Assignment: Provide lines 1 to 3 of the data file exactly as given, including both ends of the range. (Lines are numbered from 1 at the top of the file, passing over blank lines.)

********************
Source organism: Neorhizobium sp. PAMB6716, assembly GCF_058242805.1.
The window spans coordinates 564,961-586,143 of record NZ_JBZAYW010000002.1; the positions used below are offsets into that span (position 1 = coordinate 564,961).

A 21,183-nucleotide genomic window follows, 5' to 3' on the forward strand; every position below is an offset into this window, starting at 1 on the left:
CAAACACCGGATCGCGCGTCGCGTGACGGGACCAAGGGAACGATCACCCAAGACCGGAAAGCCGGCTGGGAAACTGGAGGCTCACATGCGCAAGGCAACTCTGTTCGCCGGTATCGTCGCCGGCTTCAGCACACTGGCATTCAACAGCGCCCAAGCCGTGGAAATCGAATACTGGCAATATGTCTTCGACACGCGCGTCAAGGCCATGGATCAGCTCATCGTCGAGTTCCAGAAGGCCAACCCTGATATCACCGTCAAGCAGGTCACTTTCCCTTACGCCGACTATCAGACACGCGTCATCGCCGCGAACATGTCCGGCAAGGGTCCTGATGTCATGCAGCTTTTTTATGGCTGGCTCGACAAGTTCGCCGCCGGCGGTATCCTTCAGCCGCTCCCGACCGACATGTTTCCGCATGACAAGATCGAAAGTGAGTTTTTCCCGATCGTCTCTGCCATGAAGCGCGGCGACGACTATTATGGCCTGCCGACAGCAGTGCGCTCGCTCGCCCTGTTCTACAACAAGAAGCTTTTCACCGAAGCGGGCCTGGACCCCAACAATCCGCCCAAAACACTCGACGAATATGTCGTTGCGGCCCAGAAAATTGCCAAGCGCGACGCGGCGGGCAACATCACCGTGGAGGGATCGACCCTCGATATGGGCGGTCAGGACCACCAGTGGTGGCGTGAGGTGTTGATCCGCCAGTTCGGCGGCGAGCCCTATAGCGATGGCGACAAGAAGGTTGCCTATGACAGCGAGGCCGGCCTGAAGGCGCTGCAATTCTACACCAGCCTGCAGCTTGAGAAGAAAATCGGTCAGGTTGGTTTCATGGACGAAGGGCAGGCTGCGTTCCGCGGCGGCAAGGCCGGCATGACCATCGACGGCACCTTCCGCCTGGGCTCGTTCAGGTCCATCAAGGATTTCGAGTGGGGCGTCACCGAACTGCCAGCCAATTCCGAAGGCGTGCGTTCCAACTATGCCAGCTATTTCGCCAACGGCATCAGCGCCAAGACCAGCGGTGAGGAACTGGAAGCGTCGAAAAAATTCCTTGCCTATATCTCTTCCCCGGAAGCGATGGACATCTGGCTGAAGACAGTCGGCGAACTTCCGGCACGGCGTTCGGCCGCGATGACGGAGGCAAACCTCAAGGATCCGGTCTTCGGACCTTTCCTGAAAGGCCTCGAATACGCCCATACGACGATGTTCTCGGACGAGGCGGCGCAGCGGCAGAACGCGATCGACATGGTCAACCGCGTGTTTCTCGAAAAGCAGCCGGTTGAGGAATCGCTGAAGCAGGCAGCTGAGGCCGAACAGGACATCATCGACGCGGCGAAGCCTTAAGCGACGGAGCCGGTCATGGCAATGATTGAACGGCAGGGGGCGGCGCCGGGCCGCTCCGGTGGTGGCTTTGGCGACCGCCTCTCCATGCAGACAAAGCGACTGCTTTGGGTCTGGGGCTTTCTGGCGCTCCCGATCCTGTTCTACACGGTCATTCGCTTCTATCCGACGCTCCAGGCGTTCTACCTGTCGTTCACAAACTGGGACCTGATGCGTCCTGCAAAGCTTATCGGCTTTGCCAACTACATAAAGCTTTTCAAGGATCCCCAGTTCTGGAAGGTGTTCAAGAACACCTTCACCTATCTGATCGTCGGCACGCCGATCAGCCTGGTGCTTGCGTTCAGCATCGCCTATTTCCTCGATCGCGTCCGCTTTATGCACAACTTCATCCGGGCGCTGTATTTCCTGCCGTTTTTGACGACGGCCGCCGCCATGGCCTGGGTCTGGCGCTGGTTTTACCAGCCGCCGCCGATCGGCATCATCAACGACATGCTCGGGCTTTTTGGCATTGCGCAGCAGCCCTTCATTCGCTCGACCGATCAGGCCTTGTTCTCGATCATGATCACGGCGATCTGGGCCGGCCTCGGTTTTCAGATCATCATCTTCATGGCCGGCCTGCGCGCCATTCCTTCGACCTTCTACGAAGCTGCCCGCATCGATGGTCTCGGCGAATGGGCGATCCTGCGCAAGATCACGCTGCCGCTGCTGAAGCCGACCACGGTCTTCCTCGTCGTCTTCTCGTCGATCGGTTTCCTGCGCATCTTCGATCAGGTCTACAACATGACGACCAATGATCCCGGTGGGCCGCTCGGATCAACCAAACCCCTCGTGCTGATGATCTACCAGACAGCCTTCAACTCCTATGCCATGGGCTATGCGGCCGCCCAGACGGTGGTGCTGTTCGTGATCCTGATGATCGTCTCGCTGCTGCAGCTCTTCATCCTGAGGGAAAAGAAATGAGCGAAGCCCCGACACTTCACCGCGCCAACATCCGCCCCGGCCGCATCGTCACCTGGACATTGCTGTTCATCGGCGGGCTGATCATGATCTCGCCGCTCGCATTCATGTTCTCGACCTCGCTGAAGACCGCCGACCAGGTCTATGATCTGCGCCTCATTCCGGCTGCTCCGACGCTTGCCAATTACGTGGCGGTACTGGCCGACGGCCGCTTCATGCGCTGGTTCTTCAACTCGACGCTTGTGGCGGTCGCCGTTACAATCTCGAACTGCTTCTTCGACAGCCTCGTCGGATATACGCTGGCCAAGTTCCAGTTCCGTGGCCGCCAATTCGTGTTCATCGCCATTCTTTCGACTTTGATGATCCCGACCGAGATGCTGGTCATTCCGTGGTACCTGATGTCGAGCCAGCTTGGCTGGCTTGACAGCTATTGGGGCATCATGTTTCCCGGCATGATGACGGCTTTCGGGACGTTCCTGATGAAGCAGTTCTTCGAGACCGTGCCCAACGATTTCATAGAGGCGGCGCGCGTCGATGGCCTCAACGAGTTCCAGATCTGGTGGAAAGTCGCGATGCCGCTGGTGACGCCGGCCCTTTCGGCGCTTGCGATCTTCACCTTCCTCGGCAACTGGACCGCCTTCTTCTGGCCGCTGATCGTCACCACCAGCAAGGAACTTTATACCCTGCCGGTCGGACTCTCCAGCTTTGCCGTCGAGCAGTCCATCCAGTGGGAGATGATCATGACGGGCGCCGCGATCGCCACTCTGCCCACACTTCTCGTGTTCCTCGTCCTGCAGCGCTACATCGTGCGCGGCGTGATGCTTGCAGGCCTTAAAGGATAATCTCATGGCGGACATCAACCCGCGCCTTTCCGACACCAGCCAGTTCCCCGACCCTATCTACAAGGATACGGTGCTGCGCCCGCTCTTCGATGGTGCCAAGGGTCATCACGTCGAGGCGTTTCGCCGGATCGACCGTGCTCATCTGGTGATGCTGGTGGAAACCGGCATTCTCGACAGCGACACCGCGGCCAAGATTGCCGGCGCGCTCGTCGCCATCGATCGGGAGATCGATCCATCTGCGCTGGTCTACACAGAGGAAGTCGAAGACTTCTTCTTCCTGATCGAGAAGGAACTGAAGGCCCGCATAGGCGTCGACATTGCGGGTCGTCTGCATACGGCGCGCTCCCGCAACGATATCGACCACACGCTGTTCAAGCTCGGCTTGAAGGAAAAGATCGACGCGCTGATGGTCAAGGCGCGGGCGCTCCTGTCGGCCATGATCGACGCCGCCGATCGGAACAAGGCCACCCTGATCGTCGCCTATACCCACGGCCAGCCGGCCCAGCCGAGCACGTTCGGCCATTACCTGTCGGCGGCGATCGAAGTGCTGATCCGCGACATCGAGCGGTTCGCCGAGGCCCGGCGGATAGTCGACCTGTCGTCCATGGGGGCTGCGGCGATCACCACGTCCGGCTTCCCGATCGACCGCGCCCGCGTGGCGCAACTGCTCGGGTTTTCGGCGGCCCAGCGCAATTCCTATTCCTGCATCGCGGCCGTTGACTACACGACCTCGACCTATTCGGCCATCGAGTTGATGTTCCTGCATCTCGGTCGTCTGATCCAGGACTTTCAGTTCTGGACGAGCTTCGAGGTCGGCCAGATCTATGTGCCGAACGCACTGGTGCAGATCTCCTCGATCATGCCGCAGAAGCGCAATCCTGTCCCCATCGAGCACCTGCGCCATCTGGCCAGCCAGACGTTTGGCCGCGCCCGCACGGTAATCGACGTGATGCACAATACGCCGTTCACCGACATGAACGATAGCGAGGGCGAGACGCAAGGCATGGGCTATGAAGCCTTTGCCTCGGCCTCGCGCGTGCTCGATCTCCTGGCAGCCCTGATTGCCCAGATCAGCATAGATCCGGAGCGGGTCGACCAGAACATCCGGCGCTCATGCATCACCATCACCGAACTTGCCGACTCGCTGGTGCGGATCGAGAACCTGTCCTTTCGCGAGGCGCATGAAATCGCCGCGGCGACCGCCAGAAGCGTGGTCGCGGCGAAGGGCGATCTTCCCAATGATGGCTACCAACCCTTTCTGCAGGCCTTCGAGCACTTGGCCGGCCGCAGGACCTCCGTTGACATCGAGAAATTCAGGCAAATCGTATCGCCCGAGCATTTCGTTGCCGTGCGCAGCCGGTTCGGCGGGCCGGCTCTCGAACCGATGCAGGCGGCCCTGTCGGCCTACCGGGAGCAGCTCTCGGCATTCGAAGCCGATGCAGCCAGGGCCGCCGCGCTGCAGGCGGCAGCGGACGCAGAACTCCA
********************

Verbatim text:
Source organism: Neorhizobium sp. PAMB6716, assembly GCF_058242805.1.
The window spans coordinates 564,961-586,143 of record NZ_JBZAYW010000002.1; the positions used below are offsets into that span (position 1 = coordinate 564,961).

A 21,183-nucleotide genomic window follows, 5' to 3' on the forward strand; every position below is an offset into this window, starting at 1 on the left: